As H. P. Blavatsky wrote:

The Secret Doctrine is the accumulated Wisdom of the Ages, and its cosmogony alone is the most stupendous and elaborate system: . . . Everything in the Universe, throughout all its kingdoms, is conscious: i.e., endowed with a consciousness of its own kind and on its own plane of perception. . . . The Universe is worked and guided from within outwards. As above so it is below, as in heaven so on earth; and man — the microcosm and miniature copy of the macrocosm — is the living witness to this Universal Law and to the mode of its action. . . . The whole Kosmos is guided, controlled, and animated by almost endless series of Hierarchies of sentient Beings, each having a mission to perform, and who — whether we give to them one name or another, and call them Dhyan-Chohans or Angels — are "messengers" in the sense only that they are the agents of Karmic and Cosmic Laws. They vary infinitely in their respective degrees of consciousness and intelligence; and to call them all pure Spirits without any of the earthly alloy "which time is wont to prey upon" is only to indulge in poetical fancy. For each of these Beings either was, or prepares to become, a man, if not in the present, then in a past or a coming cycle (Manvantara). They are perfected, when not incipient, men; and differ morally from the terrestrial human beings on their higher (less material) spheres, only in that they are devoid of the feeling of personality and of the human emotional nature — two purely earthly characteristics. — The Secret Doctrine 1:272-5

We are moving toward that divine destiny now as self-conscious human beings, but it will be ages yet before men even know with relative fullness what and who they essentially are. Coming out of the visionless past, we are passing now through a temporary state of our long, aeonic cosmic pilgrimage, and traveling toward the eternally ineffable cosmic Self-hood which is the root of All, and of all beings and entities their goal.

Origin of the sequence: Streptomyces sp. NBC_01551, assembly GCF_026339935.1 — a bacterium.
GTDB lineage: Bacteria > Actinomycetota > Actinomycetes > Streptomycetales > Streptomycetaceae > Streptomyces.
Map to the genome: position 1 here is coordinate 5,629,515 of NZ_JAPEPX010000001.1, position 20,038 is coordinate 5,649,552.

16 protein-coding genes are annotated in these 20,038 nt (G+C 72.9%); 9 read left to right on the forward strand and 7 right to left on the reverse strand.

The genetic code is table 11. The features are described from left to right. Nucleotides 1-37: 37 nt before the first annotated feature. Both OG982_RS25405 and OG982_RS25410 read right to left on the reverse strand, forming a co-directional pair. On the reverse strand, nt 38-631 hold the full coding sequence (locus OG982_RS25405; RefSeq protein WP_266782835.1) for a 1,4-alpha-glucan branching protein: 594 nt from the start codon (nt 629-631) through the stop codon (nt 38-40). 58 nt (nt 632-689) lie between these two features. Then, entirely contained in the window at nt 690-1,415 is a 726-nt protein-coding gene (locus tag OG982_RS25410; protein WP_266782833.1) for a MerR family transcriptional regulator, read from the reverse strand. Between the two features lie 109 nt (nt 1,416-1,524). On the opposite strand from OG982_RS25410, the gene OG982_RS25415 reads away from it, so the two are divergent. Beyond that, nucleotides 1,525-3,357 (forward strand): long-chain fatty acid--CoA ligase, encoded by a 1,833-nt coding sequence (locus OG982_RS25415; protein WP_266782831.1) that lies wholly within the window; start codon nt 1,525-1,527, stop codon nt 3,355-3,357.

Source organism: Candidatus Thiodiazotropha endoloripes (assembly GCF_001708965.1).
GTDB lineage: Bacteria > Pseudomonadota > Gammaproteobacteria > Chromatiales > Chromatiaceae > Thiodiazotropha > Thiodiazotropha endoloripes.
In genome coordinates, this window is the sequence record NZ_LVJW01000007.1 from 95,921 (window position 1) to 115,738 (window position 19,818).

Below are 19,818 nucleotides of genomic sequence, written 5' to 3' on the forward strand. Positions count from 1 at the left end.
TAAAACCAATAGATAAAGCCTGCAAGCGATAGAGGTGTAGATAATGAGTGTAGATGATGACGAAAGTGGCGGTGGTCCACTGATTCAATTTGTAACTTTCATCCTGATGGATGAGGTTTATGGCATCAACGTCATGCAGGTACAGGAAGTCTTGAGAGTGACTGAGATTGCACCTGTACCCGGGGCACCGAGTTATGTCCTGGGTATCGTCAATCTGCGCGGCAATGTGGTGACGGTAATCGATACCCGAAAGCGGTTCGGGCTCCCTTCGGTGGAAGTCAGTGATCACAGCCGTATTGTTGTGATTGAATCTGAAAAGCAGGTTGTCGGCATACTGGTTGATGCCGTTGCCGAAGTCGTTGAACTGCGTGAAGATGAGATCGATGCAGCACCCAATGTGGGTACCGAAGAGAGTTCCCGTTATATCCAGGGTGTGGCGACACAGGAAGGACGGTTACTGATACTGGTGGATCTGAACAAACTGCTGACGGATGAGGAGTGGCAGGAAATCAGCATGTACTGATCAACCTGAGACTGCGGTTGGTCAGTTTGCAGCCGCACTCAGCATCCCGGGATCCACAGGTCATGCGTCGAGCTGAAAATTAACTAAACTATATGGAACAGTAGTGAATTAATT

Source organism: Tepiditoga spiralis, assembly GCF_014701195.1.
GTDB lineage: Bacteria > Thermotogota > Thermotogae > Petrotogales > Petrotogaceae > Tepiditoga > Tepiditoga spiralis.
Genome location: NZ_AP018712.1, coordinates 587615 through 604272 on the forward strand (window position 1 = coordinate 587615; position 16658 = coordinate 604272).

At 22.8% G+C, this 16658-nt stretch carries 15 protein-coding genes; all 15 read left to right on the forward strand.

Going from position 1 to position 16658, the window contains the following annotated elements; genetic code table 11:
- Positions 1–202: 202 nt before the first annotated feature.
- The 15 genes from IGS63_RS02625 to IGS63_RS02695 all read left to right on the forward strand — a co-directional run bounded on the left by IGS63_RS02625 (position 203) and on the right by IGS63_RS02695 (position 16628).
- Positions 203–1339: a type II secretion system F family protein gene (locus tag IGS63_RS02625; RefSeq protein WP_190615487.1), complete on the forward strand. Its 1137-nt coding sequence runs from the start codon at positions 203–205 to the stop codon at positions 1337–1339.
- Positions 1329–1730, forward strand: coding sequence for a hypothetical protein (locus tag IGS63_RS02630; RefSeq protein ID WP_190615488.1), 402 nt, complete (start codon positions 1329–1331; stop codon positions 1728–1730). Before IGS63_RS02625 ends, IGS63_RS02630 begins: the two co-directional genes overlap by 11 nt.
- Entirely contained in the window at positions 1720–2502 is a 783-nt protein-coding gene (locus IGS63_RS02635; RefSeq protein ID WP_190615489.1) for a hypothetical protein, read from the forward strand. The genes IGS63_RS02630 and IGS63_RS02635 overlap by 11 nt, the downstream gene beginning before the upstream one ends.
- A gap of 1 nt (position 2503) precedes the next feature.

There is neither caprice nor favoritism in nature and its controlling and governing spiritual powers. Man is the architect of his soul, the builder of his bodies, the shaper of his mind, and the maker of his destiny. The realization of this confers true dignity and self-respect, for it implies that man has the power of free will and choice, however limited because of past karma. This faculty of discriminative will is godlike, because only those divine beings who have passed through the human stage have the power of acting in full and untrammeled will and consciousness in carving their destiny. Obviously, the exercise of free will implies responsibility in the human agent, and this all along the line between causal thought and effectual act.